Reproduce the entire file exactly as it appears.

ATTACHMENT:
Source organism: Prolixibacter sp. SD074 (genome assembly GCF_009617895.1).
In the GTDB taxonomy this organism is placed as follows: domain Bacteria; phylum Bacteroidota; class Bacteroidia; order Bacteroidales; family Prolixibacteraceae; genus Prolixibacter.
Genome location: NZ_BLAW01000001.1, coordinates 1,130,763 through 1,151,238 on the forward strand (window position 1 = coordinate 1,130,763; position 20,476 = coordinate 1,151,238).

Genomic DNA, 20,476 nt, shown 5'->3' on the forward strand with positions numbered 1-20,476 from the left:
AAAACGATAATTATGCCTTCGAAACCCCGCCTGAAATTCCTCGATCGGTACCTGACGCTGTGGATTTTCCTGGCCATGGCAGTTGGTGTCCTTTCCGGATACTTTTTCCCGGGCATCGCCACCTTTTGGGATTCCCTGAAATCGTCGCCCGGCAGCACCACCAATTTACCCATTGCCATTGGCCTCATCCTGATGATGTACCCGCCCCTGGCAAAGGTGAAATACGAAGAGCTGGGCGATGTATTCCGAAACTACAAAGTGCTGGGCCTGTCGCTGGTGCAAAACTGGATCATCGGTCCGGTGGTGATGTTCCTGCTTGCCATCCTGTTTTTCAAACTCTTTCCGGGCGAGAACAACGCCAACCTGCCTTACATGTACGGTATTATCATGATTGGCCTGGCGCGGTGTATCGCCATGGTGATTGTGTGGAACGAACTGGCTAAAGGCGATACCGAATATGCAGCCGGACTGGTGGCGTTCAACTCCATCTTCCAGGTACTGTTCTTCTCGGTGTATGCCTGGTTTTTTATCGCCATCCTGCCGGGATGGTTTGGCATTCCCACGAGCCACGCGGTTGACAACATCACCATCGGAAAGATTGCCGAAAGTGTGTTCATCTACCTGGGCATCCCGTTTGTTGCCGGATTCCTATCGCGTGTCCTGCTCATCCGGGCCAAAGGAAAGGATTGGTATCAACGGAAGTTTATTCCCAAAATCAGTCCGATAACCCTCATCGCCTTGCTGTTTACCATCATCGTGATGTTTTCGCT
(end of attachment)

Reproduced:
Source organism: Prolixibacter sp. SD074 (genome assembly GCF_009617895.1).
In the GTDB taxonomy this organism is placed as follows: domain Bacteria; phylum Bacteroidota; class Bacteroidia; order Bacteroidales; family Prolixibacteraceae; genus Prolixibacter.
Genome location: NZ_BLAW01000001.1, coordinates 1,130,763 through 1,151,238 on the forward strand (window position 1 = coordinate 1,130,763; position 20,476 = coordinate 1,151,238).

Genomic DNA, 20,476 nt, shown 5'->3' on the forward strand with positions numbered 1-20,476 from the left:
AAAACGATAATTATGCCTTCGAAACCCCGCCTGAAATTCCTCGATCGGTACCTGACGCTGTGGATTTTCCTGGCCATGGCAGTTGGTGTCCTTTCCGGATACTTTTTCCCGGGCATCGCCACCTTTTGGGATTCCCTGAAATCGTCGCCCGGCAGCACCACCAATTTACCCATTGCCATTGGCCTCATCCTGATGATGTACCCGCCCCTGGCAAAGGTGAAATACGAAGAGCTGGGCGATGTATTCCGAAACTACAAAGTGCTGGGCCTGTCGCTGGTGCAAAACTGGATCATCGGTCCGGTGGTGATGTTCCTGCTTGCCATCCTGTTTTTCAAACTCTTTCCGGGCGAGAACAACGCCAACCTGCCTTACATGTACGGTATTATCATGATTGGCCTGGCGCGGTGTATCGCCATGGTGATTGTGTGGAACGAACTGGCTAAAGGCGATACCGAATATGCAGCCGGACTGGTGGCGTTCAACTCCATCTTCCAGGTACTGTTCTTCTCGGTGTATGCCTGGTTTTTTATCGCCATCCTGCCGGGATGGTTTGGCATTCCCACGAGCCACGCGGTTGACAACATCACCATCGGAAAGATTGCCGAAAGTGTGTTCATCTACCTGGGCATCCCGTTTGTTGCCGGATTCCTATCGCGTGTCCTGCTCATCCGGGCCAAAGGAAAGGATTGGTATCAACGGAAGTTTATTCCCAAAATCAGTCCGATAACCCTCATCGCCTTGCTGTTTACCATCATCGTGATGTTTTCGCT